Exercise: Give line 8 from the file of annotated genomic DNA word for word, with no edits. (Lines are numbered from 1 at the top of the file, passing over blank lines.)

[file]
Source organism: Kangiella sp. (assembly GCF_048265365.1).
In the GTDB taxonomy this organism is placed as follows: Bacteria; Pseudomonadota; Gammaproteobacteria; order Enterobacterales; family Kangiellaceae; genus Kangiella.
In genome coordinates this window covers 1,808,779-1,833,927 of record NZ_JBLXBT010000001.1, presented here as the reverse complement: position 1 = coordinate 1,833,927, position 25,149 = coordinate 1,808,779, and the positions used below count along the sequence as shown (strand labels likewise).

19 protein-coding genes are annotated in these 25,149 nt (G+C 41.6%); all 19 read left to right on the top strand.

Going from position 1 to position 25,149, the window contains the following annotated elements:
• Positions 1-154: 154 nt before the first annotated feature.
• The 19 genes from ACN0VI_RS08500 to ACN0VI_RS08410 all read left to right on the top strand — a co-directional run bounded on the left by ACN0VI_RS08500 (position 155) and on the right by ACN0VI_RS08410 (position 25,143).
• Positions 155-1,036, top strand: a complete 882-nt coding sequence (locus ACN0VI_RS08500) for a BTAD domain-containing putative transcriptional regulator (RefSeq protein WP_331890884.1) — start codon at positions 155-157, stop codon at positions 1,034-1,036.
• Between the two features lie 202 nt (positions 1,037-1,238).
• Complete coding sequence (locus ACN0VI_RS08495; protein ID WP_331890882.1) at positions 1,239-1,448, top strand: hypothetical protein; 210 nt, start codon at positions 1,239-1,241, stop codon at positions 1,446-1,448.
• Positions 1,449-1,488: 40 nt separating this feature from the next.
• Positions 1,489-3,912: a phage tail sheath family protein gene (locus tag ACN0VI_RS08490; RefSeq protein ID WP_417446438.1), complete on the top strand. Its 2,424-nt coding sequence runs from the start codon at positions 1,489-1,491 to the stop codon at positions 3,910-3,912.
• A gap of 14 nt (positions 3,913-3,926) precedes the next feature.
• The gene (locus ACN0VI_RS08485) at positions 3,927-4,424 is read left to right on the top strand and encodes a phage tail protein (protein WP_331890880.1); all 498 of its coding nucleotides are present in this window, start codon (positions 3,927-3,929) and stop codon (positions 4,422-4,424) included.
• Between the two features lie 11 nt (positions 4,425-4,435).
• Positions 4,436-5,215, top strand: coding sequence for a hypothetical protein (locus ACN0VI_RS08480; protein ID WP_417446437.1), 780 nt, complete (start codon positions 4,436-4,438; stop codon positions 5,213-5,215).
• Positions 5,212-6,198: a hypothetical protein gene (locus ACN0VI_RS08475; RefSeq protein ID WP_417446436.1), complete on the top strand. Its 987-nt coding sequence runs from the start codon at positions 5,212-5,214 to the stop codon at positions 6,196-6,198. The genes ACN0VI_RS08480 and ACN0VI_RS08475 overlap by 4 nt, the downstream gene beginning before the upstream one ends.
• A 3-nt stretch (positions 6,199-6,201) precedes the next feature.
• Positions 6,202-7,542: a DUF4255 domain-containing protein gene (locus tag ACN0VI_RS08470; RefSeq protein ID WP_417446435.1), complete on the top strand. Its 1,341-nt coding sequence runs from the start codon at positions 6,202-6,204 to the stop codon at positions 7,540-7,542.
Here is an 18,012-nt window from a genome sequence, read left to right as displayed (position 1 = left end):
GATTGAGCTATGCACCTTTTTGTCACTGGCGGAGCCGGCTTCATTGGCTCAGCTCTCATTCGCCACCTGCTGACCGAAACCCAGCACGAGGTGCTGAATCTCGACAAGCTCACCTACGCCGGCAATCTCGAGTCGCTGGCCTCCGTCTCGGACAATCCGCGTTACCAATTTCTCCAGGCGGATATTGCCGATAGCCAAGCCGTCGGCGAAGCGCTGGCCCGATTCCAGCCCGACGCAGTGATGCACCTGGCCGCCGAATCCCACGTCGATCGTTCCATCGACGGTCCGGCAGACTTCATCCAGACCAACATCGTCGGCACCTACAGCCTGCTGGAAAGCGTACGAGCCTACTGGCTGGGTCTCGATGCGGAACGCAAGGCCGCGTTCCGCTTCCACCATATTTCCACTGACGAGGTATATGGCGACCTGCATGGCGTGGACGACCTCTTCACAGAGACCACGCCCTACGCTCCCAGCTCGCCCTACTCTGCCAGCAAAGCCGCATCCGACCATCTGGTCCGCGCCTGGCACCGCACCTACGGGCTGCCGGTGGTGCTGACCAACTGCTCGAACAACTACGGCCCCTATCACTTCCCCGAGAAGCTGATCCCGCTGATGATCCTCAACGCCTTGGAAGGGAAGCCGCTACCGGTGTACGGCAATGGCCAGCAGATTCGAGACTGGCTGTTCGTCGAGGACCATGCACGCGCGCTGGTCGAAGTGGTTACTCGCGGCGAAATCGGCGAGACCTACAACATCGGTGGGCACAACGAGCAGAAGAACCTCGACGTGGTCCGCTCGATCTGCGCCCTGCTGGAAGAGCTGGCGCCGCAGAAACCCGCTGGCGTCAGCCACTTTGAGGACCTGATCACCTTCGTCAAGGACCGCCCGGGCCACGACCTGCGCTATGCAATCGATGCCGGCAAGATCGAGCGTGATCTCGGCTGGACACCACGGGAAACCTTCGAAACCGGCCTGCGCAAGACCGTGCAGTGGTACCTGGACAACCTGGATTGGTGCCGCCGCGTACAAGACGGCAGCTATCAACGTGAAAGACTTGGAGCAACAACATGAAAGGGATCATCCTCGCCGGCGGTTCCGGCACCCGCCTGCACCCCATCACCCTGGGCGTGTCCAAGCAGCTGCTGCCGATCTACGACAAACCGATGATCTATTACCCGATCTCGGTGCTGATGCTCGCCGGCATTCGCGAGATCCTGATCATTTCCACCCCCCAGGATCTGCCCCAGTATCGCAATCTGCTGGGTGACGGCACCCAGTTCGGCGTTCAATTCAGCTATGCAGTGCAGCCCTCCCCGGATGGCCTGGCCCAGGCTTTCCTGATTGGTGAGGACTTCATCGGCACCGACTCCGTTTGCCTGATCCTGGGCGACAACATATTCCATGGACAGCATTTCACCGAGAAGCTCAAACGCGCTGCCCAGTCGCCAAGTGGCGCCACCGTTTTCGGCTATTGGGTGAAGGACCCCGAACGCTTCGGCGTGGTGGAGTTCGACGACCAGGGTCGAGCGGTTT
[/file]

• Positions 155-1,036, top strand: a complete 882-nt coding sequence (locus ACN0VI_RS08500) for a BTAD domain-containing putative transcriptional regulator (RefSeq protein WP_331890884.1) — start codon at positions 155-157, stop codon at positions 1,034-1,036.